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The WTO has been hijacked by rich country interests, thereby worsening the conditions of the poor in less prosperous countries - Coursework Example

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Name: XXXXXXXXXXXXXXXXXXXXX Course: XXXXXXXXXXXXXXXXXXXXXX Institution: XXXXXXXXXXXXXXXXXXXXXX Tutor: XXXXXXXXXXXXXXXXXXXXXXX @2013 Criticism of the World Trade Organization (WTO) Introduction The World Trade Organization was created with the sole aim of harmonizing the trading environments globally so that there can be equity and access to available markets for products and services…
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The WTO has been hijacked by rich country interests, thereby worsening the conditions of the poor in less prosperous countries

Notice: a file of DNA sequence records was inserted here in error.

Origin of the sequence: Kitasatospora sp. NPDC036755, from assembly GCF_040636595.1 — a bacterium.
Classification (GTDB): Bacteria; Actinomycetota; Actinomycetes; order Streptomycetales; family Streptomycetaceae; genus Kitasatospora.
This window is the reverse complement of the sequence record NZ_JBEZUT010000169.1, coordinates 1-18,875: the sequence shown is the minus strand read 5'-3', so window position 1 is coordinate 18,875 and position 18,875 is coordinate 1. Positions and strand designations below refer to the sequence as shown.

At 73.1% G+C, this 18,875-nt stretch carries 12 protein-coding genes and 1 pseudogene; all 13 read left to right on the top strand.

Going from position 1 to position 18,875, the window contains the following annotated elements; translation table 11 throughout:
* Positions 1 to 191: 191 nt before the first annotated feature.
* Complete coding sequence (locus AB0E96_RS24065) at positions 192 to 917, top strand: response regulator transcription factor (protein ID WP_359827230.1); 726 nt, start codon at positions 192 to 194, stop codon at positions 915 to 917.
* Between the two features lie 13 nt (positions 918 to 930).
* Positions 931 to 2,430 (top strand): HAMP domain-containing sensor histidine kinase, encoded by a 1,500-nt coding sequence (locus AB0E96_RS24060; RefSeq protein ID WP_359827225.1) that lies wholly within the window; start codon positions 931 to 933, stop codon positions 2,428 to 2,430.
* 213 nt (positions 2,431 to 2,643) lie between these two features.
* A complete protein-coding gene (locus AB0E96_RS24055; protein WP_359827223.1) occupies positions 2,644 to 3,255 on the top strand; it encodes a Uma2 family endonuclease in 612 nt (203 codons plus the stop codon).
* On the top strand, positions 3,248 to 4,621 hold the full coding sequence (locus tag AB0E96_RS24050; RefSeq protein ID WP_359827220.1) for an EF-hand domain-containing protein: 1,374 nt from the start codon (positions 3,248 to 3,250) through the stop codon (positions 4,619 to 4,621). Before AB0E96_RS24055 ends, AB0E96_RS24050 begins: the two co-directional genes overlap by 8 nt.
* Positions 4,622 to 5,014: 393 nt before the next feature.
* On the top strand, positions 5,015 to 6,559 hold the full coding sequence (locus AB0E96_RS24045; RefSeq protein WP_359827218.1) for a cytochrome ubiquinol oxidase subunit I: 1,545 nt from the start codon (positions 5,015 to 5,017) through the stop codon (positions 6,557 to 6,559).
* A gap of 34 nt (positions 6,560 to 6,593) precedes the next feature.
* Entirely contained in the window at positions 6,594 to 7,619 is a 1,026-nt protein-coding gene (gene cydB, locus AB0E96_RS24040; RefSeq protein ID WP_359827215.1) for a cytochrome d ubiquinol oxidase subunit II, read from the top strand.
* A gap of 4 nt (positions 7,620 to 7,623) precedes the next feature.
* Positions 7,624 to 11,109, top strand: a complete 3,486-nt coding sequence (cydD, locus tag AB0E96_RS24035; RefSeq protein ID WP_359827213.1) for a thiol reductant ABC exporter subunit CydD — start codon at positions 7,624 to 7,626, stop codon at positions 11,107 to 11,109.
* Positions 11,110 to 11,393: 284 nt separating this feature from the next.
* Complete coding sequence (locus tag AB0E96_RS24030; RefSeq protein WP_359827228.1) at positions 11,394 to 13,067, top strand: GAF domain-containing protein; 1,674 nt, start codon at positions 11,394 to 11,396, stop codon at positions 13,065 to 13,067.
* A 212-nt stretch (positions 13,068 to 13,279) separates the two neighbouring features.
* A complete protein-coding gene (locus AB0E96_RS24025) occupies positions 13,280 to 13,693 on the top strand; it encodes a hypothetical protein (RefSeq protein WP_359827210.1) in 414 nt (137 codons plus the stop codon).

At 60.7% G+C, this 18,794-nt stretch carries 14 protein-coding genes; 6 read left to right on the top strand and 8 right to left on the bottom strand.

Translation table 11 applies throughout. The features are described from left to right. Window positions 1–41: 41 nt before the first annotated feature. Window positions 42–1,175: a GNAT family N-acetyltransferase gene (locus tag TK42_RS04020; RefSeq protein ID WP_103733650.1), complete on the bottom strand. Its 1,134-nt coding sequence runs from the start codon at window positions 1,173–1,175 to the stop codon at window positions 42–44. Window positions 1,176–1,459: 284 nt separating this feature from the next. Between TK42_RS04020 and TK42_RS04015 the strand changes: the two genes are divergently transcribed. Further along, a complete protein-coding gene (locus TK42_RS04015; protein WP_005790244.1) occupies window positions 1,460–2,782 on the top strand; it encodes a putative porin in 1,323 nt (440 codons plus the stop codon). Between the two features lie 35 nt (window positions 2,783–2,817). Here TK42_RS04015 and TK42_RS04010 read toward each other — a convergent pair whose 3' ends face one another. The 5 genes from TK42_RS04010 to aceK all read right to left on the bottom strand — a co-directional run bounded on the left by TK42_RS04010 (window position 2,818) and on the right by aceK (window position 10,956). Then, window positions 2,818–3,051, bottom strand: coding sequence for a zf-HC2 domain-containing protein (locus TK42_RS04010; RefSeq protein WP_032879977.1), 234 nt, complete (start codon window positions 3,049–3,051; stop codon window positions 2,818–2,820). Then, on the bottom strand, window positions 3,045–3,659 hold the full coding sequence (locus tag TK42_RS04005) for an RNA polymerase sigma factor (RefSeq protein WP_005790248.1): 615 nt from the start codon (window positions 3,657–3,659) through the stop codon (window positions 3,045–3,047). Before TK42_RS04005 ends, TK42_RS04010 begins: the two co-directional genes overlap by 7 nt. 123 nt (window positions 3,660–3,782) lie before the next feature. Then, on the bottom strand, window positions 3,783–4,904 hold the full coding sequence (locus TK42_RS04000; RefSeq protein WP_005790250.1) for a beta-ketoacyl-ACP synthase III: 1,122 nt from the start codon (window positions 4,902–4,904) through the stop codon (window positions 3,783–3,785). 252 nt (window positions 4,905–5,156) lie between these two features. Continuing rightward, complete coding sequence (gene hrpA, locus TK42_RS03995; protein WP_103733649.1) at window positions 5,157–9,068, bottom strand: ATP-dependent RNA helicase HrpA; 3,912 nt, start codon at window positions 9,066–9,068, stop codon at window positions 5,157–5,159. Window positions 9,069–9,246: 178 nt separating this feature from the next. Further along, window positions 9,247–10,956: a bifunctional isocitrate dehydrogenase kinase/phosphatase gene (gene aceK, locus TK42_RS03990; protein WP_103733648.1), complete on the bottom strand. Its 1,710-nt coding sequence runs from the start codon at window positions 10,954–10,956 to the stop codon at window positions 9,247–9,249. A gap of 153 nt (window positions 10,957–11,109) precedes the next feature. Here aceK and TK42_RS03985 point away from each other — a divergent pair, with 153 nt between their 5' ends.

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XXXXXXXXXXXXXXXXXXXXX XXXXXXXXXXXXXXXXXXXXXX XXXXXXXXXXXXXXXXXXXXXX XXXXXXXXXXXXXXXXXXXXXXX Criticism of theWorld Trade Organization (WTO) Introduction The World Trade Organization was created with the sole aim of harmonizing the trading environments globally so that there can be equity and access to available markets for products and services. This was based on the idea that equity in trade would provide an avenue for opportunities for smaller and weaker economies to grow and develop. However, there are few indications to show that the WTO has lived to this objective. Discussion One of the behaviors of this global entity is that it fails to enact rules and regulations based on consensus. Most of the decisions made by the body are shrouded in secrecy and only a few nations participate. Most of the agenda in most WTO meetings is driven by the countries such as the United States of America, Japan, Canada and European Union member countries. In most meetings, only select countries are invited which makes most of the decisions flawed and unilateral. Even where countries from such regions as Latin America and Africa are invited, they are never accorded any opportunity to air their grievances. Such ignorance makes the global body subjective since most of its decisions are skewed to favor European Union countries. Most of this is evident in the policies that allow selective implementation of liberalization policies in the world. Most of the rich countries like USA and European Union members have maintained high import tariffs and imposed quotas on goods that originate from poor economies like those in Africa. This has blocked exports from these poor countries from entering most of the western nations especially products like clothing and food products. At the same time WTO pressurizes most of the poor countries to implement free market policies and non tariff barriers across their boarders. This is done intentionally so as to allow the European countries to dump their excess products into these poor economies thereby worsening an already bad situation (Bhagwati 2005). This is because such dumped products mainly include food products like milk and sugar that are locally produced in these poor economies. The WTO never reigns on these European countries as their behavior contributes immensely to distortion of such markets in poor countries. This WTO regulation provides ceilings on amounts that governments should provide as subsidies for their local farmers. However, there is no monitoring or any form of control by the WTO on European countries and other rich nations since they heavily subsidize their farmers far beyond any provided regulatory limits. This has a major impact on the poor economies. This is because farmers in the rich countries incur minimal costs of production due to these heavy subsidies they receive from their governments. On the contrary, farmers from poor countries are not subsidized by their governments since they have no resources. In case they do, the subsidies are often offered in form of repayable cheap loans mainly in form of farm inputs. It therefore becomes obvious that products from the poor countries cannot compete with those from the rich countries due to failures of the WTO to regulate and offer oversight in the provision of subsidies by governments to their farmers (Steve 2007). This is in complete violation of the Agreement on Agriculture which clearly stipulates that the rich countries would reduce the amounts of trade distorting subsidies and permit equitable penetration of their markets by products from poor countries. The US and European Union have totally refused to remove or reduce such subsidies despite most of the poor countries like in Africa having fully liberalized their economies. It also goes against the deliberations of the Uruguay Round and also the Doha negotiations where member countries of the WTO agreed that they would pursue policies that are friendly to developing countries. Instead this has been interpreted by most European countries to mean exerting pressure on developing economies to open their agricultural, industrial and other sectors while they are not opening theirs. The WTO has also adopted regulations that promote the protection of intellectual property rights aimed at favoring the developed countries. They ban the use of technology by developing countries that have originated from the rich countries (Cline 2004). This is despite the willingness of developing countries to pay royalties if need be on such technology. The resulting scenario is where the rich nations enjoy so many comparative advantages when compared with the poor nations such as trade imbalances become the norm rather than the exception. Most of this behavior is promoted by agreements such as the TRIPS (Agreement on Trade Related Aspects of Intellectual Property Rights) which make the developed nations have so much control over trade practices in the world without the WTO raising any alarm. Conclusion It is therefore evident that most of the policies that promote the welfare of the rich countries are the ones given prominence by the WTO. It fails to arbitrate for poor countries that are on most occasions left at the mercy of their rich counterparts and continue to suffer. There is need for the WTO to readdress itself to its main obligations when it was formed because it is a total failure. Bibliography Cline, W., 2004. Trade Policy and Global Poverty. Cambridge. Cambridge university press. Bhagwati, J., 2005. Reshaping the WTO. Far Eastern Economic Review 162 (22): 28-35. Steve, R., 2007. From Seattle to Hong Kong. Foreign Affairs 84 (7): 77-81. Read More